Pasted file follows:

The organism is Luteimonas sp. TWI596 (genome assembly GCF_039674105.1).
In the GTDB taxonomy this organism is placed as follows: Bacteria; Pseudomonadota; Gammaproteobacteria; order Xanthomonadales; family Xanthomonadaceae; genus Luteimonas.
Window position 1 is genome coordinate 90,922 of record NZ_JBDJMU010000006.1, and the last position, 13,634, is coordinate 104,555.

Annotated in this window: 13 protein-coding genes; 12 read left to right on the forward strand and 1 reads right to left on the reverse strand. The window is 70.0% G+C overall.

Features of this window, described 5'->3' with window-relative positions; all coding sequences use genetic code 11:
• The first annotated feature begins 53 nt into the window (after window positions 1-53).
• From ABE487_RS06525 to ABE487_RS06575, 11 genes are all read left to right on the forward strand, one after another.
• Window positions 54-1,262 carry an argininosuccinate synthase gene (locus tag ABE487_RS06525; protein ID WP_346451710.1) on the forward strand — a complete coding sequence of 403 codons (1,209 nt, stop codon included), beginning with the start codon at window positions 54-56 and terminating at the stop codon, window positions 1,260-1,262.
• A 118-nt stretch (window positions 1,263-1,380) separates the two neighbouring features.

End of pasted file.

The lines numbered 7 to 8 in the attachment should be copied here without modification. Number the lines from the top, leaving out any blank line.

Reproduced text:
• From ABE487_RS06525 to ABE487_RS06575, 11 genes are all read left to right on the forward strand, one after another.
• Window positions 54-1,262 carry an argininosuccinate synthase gene (locus tag ABE487_RS06525; protein ID WP_346451710.1) on the forward strand — a complete coding sequence of 403 codons (1,209 nt, stop codon included), beginning with the start codon at window positions 54-56 and terminating at the stop codon, window positions 1,260-1,262.